TV Death

ST.PAUL, Minn. Aug. 25, 1979 (AP) -- The parents of a 15-year-old boy who jumped 200 feet to his death from a bridge after Battlestar Galactica was canceled say the boy's whole life was wrapped up in the television space show.

"I hope we never ever see it on TV again, because it would just crush us," Dawn Seidel, the boy's stepmother, said Saturday.

Eddie Seidel Jr. was buried Friday. He committed suicide in the pre-dawn darkness Wednesday after telling police from his perch on the High Bridge railing that he was upset that Battlestar Galactica had been dropped by the ABC network.

"I talked about suing ABC or doing something," Mrs. Seidel said. "But my husband said to just leave things like they are and not make a big hassle out of it.

"I know it's not their fault because they had the program."

Like many a teen-age boy, Eddie was deeply absorbed with outer space subjects.

For Eddie, said Mrs. Seidel, it meant a roomful of posters, magazines, plastic models and other paraphernalia about Battlestar Galactica.

"They made a lot of money off him," she said. "He bought everything put on the market. He also took tape recordings of all the shows."

Eddie's world was wrapped up in the programs he viewed in his own bedroom, on a TV set he bought.

His father, Edward Seidel Sr., described Eddie as a sometimes brilliant boy who couldn't find enough in life to keep him interested.

The father said he learned about four years ago the boy had been sniffing gas with friends so he sent him to a psychiatrist.

"The psychiatrist said he was just kind of bored with life, that there was nothing here for him to excel in," said Seidel. "There was no real challenge here on this earth.

His stepmother said he got Bs and B-pluses in school, and an occasional A, but that he was mostly bored with classes.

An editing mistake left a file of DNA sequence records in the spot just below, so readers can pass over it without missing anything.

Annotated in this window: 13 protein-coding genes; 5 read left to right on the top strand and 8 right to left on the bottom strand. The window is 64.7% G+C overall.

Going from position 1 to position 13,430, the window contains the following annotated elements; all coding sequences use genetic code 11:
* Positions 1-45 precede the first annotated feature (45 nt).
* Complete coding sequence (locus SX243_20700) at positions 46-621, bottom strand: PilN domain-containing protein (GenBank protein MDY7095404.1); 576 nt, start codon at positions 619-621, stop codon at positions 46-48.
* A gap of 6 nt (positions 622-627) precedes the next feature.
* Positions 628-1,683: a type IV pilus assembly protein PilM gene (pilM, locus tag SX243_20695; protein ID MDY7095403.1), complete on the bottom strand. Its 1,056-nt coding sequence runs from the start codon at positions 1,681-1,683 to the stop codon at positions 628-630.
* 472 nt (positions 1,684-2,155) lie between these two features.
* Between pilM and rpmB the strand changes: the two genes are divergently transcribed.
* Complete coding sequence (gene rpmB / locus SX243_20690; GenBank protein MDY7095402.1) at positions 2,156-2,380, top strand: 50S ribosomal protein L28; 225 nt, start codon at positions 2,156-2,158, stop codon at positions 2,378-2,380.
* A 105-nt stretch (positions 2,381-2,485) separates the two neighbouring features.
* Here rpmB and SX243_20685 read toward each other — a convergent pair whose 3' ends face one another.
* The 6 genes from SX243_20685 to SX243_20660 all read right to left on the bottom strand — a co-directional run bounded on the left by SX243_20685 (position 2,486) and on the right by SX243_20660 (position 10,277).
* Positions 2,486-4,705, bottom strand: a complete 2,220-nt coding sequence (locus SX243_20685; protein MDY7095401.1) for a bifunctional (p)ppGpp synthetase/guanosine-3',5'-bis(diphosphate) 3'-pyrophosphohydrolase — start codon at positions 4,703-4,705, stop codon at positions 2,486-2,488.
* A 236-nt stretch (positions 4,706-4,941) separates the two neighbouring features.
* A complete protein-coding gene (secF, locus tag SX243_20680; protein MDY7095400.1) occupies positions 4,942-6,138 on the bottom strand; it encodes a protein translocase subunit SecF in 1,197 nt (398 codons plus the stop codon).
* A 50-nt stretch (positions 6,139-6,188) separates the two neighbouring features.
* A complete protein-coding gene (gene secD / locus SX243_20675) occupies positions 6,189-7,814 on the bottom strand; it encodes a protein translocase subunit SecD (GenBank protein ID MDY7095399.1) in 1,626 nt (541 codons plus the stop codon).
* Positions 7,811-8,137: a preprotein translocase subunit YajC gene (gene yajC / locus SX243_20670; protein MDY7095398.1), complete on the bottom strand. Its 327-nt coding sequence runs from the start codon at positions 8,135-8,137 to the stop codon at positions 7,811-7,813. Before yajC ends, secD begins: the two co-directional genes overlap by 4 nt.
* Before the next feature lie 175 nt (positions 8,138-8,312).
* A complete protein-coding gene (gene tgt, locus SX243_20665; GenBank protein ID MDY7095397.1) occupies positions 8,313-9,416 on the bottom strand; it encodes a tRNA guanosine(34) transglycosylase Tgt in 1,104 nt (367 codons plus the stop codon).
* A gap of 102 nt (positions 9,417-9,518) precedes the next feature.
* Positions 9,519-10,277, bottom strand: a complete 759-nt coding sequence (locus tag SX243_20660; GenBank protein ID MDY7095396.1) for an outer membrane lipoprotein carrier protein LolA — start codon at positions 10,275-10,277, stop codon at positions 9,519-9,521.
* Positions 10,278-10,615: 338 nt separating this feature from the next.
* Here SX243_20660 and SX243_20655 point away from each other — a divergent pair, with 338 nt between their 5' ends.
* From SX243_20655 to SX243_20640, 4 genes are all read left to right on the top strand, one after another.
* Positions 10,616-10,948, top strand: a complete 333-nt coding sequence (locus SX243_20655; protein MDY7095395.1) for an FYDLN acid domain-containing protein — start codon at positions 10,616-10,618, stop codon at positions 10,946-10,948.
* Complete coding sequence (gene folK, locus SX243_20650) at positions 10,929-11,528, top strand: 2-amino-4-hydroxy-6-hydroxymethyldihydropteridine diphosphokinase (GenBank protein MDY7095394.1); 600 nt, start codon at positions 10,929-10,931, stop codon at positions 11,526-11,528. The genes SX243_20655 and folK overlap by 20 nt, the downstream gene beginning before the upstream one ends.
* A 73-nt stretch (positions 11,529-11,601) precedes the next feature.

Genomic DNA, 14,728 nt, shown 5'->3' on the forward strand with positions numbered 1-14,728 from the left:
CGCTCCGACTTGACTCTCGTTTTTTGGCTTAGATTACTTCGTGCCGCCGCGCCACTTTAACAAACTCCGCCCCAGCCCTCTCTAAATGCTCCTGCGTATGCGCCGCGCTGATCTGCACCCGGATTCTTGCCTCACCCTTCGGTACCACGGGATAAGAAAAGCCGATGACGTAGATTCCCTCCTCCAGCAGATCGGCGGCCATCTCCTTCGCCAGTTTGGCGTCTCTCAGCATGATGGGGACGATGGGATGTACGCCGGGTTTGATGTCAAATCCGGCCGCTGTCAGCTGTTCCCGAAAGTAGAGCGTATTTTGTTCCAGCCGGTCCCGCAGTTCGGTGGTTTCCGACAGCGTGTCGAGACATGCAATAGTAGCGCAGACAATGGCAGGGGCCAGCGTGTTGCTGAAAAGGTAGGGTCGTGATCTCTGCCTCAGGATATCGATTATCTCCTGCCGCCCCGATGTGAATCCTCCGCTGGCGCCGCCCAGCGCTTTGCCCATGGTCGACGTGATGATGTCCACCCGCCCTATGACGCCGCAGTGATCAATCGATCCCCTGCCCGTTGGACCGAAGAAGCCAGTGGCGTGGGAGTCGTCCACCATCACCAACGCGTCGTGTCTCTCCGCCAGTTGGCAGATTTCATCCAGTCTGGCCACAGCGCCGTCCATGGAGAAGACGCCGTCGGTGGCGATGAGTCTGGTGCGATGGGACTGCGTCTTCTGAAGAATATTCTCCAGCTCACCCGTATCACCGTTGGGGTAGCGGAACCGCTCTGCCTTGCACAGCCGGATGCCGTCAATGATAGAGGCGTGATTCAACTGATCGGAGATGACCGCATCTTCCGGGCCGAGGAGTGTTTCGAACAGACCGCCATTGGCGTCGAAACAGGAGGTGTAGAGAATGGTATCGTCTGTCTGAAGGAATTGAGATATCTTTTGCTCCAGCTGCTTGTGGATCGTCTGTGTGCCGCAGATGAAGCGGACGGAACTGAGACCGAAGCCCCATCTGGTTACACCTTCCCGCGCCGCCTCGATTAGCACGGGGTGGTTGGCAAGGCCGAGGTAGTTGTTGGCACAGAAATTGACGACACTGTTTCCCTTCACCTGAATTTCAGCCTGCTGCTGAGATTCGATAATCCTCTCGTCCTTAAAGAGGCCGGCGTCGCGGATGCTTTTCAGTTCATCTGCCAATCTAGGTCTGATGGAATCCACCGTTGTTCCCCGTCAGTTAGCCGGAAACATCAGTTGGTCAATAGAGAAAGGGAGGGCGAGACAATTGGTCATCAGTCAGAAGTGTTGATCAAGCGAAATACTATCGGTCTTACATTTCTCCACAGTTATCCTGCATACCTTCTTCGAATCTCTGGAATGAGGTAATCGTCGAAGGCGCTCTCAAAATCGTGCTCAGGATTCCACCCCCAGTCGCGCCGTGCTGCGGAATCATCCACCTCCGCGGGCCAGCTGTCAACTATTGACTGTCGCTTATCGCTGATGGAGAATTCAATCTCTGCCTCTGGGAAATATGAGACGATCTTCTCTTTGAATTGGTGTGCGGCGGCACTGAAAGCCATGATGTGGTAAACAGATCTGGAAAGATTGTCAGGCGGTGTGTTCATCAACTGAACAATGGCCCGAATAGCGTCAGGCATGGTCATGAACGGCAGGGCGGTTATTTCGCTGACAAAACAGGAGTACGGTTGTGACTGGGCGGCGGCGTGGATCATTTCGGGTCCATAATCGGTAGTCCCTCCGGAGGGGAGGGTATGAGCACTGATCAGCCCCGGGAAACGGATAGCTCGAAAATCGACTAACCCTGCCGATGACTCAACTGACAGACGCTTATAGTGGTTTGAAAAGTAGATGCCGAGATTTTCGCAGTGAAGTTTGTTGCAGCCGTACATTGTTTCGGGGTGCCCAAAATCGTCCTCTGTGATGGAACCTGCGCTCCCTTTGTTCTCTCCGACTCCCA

Seidel said his son came home from his job as a supermarket stockboy about 5 p.m. Tuesday, apparently in good spirits.

The boy went to his room to watch television. The family did not see him the rest of the night. When his 19-year-old sister, Crystal, passed Eddie's door later that night, she found a note -- his last will and testament. He had gone off on his motorbike.

He told his parents in the note they'd find his body under the High Bridge, a half-mile, two-lane link between downtown St. Paul and the suburb of West St. Paul. The Seidels reached it about 10 minutes after Eddie had jumped and landed on ground beside the river.

Seidel said when Eddie learned last spring that Battlestar Galactica was being canceled, he contacted the ABC network to ask officials to keep it on. The last rerun of the program was shown Aug. 5.

"I really should have tried to get him into a gifted chldren type situation," Seidel said. "But it's too late to look back and say I should have."

He said he didn't realize what an influence a TV program could have on his son.

"I was never sure it did influence kids that bad, but now I'm convinced it does," he said.